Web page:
Lateralized overgrowth may be associated with several syndromes. Frequency of intra-abdominal tumors tends to be higher (9%) in BWSp, combined with LO, whereas its association with Klipple-Treanauny, Goltz, or Proteus syndromes, among others, does not have a reported increased incidence. Patients with ILO and BWSp have an increased risk for the development of childhood tumors compared to the general population.[14] Due to clinical overlap and similar tumor associations in BWSp and ILO patients, epigenetic studies have been published describing common specific 11p15 defects, particularly paternal uniparental disomy and hypermethylation of H19 which predisposes to abdominal tumors and conditions a body asymmetry. Nevertheless, some authors have shown that more than half of ILO cases are unaffected by these epigenetic abnormalities, in contrast to BWSp cases, of which 80% are affected, and as the genetic or epigenetic alteration is present, an increased incidence of abdominal neoplasms is reported.[14,15]

The data regarding the ideal goal of screening recommendations would concern stratifying the degree of neoplasm risk in individuals with LO and identifying tumors at an early stage, when treatment is most effective and less aggressive. Therefore, the International Society of Paediatric Oncology - Renal and Host Genome Group made some recommendations for LO patients.[16] They should be referred to a clinical geneticist, and an examination and molecular testing including 11p15.5 analysis in deoxyribonucleic acid (DNA) should be performed.[17-19] Baseline abdominal ultrasonography is advised to assess the presence of organomegaly. For significant ILO, the advice is to establish the underlying (epi)genetic cause and initiate surveillance while awaiting the test results. If any other clinical feature of BWSp is present or an (epi)genetic change is found, an abdominal ultrasound every three months until the age of seven is warranted (Figure 3). Most authors do not recommend routine ultrasound surveillance in patients with Imprinting Center 2 loss of methylation, as the tumor risk is less than 5% for this specific group.

The main limitation to our study is that, due to the lack of coding of the clinical signs of LO in previous years, we could not reliably obtain a group of patients with this clinical sign to evaluate the risk of tumor appearance. The retrospective data collection based on the diagnosis of the main intra-abdominal tumors provided us another option to analyze the incidence of LO and tumors from medical databases obtained from a national and European reference children’s hospital, such as our institution, and allowed us to collect information on pathologies that are uncommon in our daily practice.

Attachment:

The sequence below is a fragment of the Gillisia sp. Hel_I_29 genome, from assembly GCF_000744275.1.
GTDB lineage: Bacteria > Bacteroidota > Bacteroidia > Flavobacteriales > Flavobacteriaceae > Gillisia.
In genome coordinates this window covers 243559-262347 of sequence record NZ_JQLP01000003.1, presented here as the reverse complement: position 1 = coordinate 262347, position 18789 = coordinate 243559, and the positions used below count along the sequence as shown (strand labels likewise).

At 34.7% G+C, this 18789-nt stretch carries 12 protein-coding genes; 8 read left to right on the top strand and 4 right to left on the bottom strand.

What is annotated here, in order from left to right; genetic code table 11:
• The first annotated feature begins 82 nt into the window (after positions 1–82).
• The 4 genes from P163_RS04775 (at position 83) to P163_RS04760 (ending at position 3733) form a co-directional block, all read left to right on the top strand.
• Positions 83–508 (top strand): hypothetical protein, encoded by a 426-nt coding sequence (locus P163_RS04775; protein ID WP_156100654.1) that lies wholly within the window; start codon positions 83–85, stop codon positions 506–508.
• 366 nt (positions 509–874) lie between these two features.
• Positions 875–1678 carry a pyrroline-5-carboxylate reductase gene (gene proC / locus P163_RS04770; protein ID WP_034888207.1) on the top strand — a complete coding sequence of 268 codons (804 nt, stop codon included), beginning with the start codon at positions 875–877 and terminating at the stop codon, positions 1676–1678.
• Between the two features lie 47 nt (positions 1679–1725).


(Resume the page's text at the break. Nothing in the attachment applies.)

In conclusion, it is critical to identify patients with this condition to diagnose genetic alterations associated with intra-abdominal tumors at our consultations of pediatric orthopedics. Therefore, (epi)genetic testing is recommended in all patients affected by LO or ILO to rule out a possible genetic alteration and identify subgroups with a higher risk for tumor development, who are more likely to benefit from tumor protocol surveillance. However, further multi-center, large-scale, prospective studies including LO and ILO patients are required and improved molecular genetic techniques may define specific surveillance recommendations in patients with this specific isolated overgrowth syndrome.

Citation: Parada-Avendaño I, Salvador H, García RG, MartorellSampol L, Fontecha CG, Torner-Rubies F, et al. Lateralized overgrowth as a guiding sign of abdominal neoplasms for pediatric orthopedic surgeons. Jt Dis Relat Surg 2023;34(1):3-8. doi: 10.52312/jdrs.2023.903

Ethics Committee Approval

The study protocol was approved by the Sant Joan de Déu Barcelona Hospital Ethics Committee (date: 29.04.2021, no: PIC-21-21). The study was conducted in accordance with the principles of the Declaration of Helsinki.

Author Contributions

Idea/concept, data collection and/or processing: L.M.P.L., I.P.A.; Design, literature review: L.M.P.-L., I.P.A., H.S., R.G.G.; Control/supervision, writing the article, critical review: I.P.A., H.S., R.G.G., L.M.S., C.G.F., F.T.R., L.M.P.L.; References and fundings, materials: L.M.P.L., I.P.A., H.S.

Conflict of Interest

The authors declared no conflicts of interest with respect to the authorship and/or publication of this article.

Financial Disclosure

The authors received no financial support for the research and/or authorship of this article.